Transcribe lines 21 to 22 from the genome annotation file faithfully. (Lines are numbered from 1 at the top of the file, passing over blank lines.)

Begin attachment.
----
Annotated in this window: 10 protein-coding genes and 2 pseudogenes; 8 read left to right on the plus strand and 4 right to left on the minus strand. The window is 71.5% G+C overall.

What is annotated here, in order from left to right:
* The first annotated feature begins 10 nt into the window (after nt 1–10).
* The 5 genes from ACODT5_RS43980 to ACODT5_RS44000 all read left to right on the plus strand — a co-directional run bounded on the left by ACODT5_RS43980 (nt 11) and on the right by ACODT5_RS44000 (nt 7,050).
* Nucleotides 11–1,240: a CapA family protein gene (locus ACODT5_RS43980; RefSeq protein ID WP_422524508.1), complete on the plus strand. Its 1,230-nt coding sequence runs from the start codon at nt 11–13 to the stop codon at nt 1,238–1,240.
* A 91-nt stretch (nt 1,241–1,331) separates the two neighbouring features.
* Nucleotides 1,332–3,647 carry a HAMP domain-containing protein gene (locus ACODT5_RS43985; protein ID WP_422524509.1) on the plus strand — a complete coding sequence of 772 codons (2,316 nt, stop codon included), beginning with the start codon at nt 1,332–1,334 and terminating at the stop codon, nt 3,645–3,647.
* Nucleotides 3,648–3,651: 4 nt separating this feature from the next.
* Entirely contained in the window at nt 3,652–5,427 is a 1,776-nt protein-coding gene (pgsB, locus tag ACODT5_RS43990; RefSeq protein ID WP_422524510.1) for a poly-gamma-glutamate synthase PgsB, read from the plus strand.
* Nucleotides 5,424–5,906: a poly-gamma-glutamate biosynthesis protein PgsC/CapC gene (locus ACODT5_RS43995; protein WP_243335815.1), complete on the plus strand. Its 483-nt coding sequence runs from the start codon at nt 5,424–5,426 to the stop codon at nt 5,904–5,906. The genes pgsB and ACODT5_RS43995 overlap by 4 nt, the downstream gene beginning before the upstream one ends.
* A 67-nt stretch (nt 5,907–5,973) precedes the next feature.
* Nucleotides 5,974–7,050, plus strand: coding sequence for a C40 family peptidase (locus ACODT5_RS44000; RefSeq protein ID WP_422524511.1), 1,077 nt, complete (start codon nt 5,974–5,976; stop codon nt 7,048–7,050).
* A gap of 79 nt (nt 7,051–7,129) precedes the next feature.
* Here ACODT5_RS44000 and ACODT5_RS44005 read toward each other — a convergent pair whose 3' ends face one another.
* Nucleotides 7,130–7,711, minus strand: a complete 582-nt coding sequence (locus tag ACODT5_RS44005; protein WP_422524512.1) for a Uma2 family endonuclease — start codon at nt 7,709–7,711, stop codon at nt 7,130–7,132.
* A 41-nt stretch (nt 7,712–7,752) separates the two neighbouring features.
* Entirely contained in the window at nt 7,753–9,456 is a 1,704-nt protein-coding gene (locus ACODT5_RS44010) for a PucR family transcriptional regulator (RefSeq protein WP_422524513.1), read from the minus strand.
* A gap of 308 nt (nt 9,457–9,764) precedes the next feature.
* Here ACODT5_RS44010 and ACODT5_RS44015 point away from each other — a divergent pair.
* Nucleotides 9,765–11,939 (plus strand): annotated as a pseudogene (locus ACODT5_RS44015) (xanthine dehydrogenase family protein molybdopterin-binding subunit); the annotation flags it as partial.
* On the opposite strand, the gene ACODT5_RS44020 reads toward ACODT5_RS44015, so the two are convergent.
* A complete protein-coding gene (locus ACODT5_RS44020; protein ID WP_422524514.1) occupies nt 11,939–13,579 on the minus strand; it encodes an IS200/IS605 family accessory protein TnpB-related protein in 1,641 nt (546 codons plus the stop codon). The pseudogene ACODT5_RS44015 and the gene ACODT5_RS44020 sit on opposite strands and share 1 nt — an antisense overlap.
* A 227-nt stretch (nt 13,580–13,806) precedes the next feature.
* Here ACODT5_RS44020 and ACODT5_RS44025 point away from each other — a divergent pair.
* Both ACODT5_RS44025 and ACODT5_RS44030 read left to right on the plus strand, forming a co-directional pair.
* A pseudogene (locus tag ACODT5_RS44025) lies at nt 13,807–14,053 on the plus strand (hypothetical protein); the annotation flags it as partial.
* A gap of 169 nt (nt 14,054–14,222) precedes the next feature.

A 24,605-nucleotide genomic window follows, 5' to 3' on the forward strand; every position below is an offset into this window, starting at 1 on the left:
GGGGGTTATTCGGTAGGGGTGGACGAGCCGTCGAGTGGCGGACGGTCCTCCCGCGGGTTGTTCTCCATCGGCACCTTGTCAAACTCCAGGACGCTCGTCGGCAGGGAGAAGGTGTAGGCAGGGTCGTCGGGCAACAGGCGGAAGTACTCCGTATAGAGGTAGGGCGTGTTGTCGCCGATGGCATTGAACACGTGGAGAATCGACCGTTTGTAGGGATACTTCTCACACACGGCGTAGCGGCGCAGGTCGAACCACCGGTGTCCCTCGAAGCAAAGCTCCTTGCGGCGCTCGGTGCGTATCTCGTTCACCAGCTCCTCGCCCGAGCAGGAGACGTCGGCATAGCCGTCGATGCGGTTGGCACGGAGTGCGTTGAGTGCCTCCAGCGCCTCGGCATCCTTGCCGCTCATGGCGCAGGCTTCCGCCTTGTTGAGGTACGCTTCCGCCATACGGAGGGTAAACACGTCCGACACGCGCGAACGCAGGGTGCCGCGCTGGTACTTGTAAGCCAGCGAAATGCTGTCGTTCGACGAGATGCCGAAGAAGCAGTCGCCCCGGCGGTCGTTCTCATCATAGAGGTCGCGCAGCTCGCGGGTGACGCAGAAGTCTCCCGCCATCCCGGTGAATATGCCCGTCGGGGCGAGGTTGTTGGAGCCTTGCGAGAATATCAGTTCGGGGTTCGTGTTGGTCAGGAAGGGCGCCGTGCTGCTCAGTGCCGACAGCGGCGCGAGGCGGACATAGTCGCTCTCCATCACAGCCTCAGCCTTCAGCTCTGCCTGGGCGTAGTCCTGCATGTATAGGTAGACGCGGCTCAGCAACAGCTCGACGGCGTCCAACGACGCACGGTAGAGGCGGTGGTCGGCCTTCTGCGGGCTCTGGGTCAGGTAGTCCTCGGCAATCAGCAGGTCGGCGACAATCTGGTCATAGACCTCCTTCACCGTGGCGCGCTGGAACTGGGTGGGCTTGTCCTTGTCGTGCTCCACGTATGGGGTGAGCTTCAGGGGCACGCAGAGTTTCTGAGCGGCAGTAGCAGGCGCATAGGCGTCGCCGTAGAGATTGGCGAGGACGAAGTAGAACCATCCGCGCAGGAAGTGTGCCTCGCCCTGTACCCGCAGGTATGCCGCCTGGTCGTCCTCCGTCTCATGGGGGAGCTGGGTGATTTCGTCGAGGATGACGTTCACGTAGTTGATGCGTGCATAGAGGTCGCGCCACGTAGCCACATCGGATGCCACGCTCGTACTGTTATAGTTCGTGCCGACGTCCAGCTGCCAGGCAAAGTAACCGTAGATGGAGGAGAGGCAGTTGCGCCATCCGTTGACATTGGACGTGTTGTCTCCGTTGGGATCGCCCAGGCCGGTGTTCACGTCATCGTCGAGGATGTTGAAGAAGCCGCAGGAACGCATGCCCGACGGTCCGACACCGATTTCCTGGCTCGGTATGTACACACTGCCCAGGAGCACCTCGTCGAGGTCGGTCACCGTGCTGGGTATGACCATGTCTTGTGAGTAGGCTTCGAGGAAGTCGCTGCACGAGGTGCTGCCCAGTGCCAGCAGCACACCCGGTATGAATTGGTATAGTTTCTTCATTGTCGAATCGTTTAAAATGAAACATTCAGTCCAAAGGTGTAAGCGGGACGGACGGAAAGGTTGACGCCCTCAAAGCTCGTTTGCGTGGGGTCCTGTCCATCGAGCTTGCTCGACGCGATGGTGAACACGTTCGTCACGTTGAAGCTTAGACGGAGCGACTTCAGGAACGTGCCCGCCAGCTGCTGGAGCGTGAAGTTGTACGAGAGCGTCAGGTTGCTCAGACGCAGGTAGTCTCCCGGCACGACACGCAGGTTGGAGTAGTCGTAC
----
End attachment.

* On the opposite strand, the gene ACODT5_RS44020 reads toward ACODT5_RS44015, so the two are convergent.
* A complete protein-coding gene (locus ACODT5_RS44020; protein ID WP_422524514.1) occupies nt 11,939–13,579 on the minus strand; it encodes an IS200/IS605 family accessory protein TnpB-related protein in 1,641 nt (546 codons plus the stop codon). The pseudogene ACODT5_RS44015 and the gene ACODT5_RS44020 sit on opposite strands and share 1 nt — an antisense overlap.